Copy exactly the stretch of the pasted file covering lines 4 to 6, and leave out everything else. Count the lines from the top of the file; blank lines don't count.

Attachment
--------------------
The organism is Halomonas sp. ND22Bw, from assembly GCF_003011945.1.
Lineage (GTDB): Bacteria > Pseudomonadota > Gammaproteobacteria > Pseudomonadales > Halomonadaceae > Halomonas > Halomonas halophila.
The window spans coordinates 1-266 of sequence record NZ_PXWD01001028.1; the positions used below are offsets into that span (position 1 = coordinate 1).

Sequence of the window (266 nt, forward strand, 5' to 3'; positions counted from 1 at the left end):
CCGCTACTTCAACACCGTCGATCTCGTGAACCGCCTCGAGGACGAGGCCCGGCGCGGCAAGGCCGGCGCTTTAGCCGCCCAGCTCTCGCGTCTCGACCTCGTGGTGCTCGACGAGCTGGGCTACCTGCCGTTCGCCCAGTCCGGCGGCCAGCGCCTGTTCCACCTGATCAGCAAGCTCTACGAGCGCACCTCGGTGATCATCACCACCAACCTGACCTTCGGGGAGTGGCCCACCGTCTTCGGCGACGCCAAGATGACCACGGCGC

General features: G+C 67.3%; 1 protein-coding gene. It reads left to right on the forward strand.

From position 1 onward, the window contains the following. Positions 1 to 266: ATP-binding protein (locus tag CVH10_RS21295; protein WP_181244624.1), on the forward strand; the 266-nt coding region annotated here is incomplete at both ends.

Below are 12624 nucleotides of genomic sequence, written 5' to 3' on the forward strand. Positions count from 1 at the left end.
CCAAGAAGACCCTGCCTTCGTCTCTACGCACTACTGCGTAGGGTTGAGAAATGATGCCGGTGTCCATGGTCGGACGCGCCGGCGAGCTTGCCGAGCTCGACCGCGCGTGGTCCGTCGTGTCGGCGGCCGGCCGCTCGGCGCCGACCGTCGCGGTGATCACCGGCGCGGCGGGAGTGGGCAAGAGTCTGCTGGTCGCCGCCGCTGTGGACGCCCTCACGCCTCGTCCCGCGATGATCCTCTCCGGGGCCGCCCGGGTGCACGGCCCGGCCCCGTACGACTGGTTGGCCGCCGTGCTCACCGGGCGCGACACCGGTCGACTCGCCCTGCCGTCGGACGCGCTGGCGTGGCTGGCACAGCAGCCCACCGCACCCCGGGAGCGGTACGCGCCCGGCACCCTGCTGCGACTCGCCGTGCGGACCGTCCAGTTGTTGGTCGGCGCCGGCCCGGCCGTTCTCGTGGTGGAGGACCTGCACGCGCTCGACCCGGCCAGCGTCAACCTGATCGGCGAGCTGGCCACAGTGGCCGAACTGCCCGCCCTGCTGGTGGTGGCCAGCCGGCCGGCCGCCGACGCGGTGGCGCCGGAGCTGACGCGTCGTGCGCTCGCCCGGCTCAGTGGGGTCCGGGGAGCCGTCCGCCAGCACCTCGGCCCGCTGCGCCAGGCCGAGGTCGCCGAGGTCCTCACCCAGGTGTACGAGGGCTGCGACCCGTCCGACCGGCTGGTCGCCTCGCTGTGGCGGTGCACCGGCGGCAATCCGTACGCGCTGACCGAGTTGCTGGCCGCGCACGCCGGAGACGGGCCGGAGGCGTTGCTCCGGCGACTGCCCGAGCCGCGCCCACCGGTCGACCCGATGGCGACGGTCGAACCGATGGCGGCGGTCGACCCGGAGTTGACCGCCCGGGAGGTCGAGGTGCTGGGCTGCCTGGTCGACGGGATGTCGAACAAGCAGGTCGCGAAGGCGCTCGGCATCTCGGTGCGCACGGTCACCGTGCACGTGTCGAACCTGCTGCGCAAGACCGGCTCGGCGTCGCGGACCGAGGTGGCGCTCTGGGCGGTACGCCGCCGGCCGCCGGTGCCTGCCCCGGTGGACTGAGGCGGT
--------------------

Sequence of the window (266 nt, forward strand, 5' to 3'; positions counted from 1 at the left end):
CCGCTACTTCAACACCGTCGATCTCGTGAACCGCCTCGAGGACGAGGCCCGGCGCGGCAAGGCCGGCGCTTTAGCCGCCCAGCTCTCGCGTCTCGACCTCGTGGTGCTCGACGAGCTGGGCTACCTGCCGTTCGCCCAGTCCGGCGGCCAGCGCCTGTTCCACCTGATCAGCAAGCTCTACGAGCGCACCTCGGTGATCATCACCACCAACCTGACCTTCGGGGAGTGGCCCACCGTCTTCGGCGACGCCAAGATGACCACGGCGC

General features: G+C 67.3%; 1 protein-coding gene. It reads left to right on the forward strand.